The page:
Professor Urban Social Work, Amsterdam University Applied Science. He is the representative of the organizing university and teaches social work at this university. He studied political science and obtained his PhD on the subject of distance and engagement in the mixed neighbourhood. His current research is on social exclusion in deprived urban areas and the ways social workers are working under these complex circumstances. He contributed to the book Denken over sociaal werk (Thinking about social work) which provides a theoretical compass for social work in relation to social change and social justice.
Social Inclusion in times of under-resourced urban social work
For most deprived groups the (urban) neighbourhood is the spatial level for social inclusion. In the Netherlands and other European countries urban social work is increasingly seen as an important community-based actor and partner for improving the abilities and opportunities for deprived individuals and groups for their inclusion in fields of health, economy, sustainable housing and neighborhood governance. Social workers aspire to fulfill a prominent role in raising opportunities for people to participate socially and to raise their voice.
Is social work at the neighbourhood level fully equipped for this broad inclusion-task? Similar to findings on other domains like care, education, sports and libraries, research on social work increasingly refers to under-resourced and understaffed facilities in neighbourhoods. Local governments face national austerity cuts and are hardly able to avoid these cuts being ‘downloaded’ to deprived groups and areas. Although deprived neighbourhoods in the Netherlands show average levels of citizen self-organization and sometimes receive compensating funds, these important extra hands and funds do not fully meet the needs of the population. Relative shortcomings in availability and quality of facilities make the work for social professionals hard and have impact on their work and decisions. Based on a review of the literature and own research the lecture will focus on the consequences that (relatively) under-resourced social work in urban neighborhoods has for social inclusion. Is it a matter of low equipment and (potential) high results with promising (re)inventions such as collective ‘groupwork’? Or do we face the threat of a maldistributed social infrastructure and of disproportional ‘deprivation amplification’? And what are the opportunities for a stronger embedding of social work/ the social field in residential neigborhood policies for social inclusion?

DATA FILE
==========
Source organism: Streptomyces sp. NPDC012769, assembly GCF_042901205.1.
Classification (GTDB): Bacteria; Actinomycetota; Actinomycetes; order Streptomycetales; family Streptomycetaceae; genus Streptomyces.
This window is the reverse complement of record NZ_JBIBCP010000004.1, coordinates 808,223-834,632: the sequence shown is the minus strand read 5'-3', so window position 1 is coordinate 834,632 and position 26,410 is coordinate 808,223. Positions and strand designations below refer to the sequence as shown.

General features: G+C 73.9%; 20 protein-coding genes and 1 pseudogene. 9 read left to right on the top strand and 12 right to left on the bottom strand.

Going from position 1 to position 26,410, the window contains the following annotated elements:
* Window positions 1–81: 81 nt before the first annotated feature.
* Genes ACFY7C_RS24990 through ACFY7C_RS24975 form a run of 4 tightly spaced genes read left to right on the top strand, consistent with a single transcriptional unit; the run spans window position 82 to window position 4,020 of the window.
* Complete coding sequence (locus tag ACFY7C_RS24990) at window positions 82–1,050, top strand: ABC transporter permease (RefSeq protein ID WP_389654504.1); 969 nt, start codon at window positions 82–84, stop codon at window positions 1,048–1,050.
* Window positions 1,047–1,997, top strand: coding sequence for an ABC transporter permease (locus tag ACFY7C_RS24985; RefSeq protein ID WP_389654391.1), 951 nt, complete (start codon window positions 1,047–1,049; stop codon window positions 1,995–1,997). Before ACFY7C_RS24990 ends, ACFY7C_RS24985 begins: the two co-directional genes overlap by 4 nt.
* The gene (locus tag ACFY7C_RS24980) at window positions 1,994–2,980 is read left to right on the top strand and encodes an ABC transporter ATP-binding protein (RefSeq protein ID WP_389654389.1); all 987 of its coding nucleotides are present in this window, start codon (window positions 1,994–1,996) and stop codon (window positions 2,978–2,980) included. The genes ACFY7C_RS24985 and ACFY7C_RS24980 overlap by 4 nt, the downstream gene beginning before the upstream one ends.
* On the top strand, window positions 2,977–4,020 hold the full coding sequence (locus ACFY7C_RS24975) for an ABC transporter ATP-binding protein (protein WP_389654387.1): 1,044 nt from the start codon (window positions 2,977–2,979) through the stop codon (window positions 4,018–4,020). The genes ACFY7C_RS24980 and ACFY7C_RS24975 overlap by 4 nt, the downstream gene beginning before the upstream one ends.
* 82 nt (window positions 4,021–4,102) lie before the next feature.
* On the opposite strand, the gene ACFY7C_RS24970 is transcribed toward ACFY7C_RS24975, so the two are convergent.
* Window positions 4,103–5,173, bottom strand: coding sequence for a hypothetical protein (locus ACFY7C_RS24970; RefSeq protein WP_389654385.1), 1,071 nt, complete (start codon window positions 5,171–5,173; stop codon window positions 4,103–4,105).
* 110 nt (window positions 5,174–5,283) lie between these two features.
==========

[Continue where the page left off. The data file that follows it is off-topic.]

ECSWR2022Registration website for ECSWR2022
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